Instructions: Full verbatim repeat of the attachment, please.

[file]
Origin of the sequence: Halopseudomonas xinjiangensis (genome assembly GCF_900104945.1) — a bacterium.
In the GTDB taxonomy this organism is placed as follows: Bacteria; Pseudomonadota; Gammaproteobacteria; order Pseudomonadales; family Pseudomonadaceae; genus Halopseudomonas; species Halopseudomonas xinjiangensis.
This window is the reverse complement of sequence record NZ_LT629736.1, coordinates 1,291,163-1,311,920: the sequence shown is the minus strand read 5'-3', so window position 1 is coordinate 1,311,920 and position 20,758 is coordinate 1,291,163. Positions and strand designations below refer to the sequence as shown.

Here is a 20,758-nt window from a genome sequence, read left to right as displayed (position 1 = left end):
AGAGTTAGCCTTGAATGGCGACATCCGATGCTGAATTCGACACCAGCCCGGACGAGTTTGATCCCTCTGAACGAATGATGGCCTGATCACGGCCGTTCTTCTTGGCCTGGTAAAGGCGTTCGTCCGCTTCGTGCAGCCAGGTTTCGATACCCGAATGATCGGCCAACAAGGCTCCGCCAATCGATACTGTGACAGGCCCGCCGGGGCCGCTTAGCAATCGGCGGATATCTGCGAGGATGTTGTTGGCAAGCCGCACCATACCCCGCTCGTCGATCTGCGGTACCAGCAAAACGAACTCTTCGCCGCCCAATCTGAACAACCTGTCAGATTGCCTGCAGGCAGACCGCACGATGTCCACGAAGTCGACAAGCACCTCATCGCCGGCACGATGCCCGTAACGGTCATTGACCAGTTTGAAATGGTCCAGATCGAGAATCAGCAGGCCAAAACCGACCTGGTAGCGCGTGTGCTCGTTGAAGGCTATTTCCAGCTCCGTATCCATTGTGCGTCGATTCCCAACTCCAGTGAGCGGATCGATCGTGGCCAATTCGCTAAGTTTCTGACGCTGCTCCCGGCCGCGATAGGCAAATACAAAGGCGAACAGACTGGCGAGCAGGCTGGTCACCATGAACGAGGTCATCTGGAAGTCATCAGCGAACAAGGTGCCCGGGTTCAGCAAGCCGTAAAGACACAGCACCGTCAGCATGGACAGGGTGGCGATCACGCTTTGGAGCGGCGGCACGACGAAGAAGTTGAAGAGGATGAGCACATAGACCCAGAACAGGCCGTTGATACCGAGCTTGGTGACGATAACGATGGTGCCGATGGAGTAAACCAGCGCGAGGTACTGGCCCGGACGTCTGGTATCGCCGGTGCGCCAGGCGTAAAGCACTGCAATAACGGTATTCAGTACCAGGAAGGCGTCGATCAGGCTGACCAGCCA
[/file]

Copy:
Origin of the sequence: Halopseudomonas xinjiangensis (genome assembly GCF_900104945.1) — a bacterium.
In the GTDB taxonomy this organism is placed as follows: Bacteria; Pseudomonadota; Gammaproteobacteria; order Pseudomonadales; family Pseudomonadaceae; genus Halopseudomonas; species Halopseudomonas xinjiangensis.
This window is the reverse complement of sequence record NZ_LT629736.1, coordinates 1,291,163-1,311,920: the sequence shown is the minus strand read 5'-3', so window position 1 is coordinate 1,311,920 and position 20,758 is coordinate 1,291,163. Positions and strand designations below refer to the sequence as shown.

Here is a 20,758-nt window from a genome sequence, read left to right as displayed (position 1 = left end):
AGAGTTAGCCTTGAATGGCGACATCCGATGCTGAATTCGACACCAGCCCGGACGAGTTTGATCCCTCTGAACGAATGATGGCCTGATCACGGCCGTTCTTCTTGGCCTGGTAAAGGCGTTCGTCCGCTTCGTGCAGCCAGGTTTCGATACCCGAATGATCGGCCAACAAGGCTCCGCCAATCGATACTGTGACAGGCCCGCCGGGGCCGCTTAGCAATCGGCGGATATCTGCGAGGATGTTGTTGGCAAGCCGCACCATACCCCGCTCGTCGATCTGCGGTACCAGCAAAACGAACTCTTCGCCGCCCAATCTGAACAACCTGTCAGATTGCCTGCAGGCAGACCGCACGATGTCCACGAAGTCGACAAGCACCTCATCGCCGGCACGATGCCCGTAACGGTCATTGACCAGTTTGAAATGGTCCAGATCGAGAATCAGCAGGCCAAAACCGACCTGGTAGCGCGTGTGCTCGTTGAAGGCTATTTCCAGCTCCGTATCCATTGTGCGTCGATTCCCAACTCCAGTGAGCGGATCGATCGTGGCCAATTCGCTAAGTTTCTGACGCTGCTCCCGGCCGCGATAGGCAAATACAAAGGCGAACAGACTGGCGAGCAGGCTGGTCACCATGAACGAGGTCATCTGGAAGTCATCAGCGAACAAGGTGCCCGGGTTCAGCAAGCCGTAAAGACACAGCACCGTCAGCATGGACAGGGTGGCGATCACGCTTTGGAGCGGCGGCACGACGAAGAAGTTGAAGAGGATGAGCACATAGACCCAGAACAGGCCGTTGATACCGAGCTTGGTGACGATAACGATGGTGCCGATGGAGTAAACCAGCGCGAGGTACTGGCCCGGACGTCTGGTATCGCCGGTGCGCCAGGCGTAAAGCACTGCAATAACGGTATTCAGTACCAGGAAGGCGTCGATCAGGCTGACCAGCCA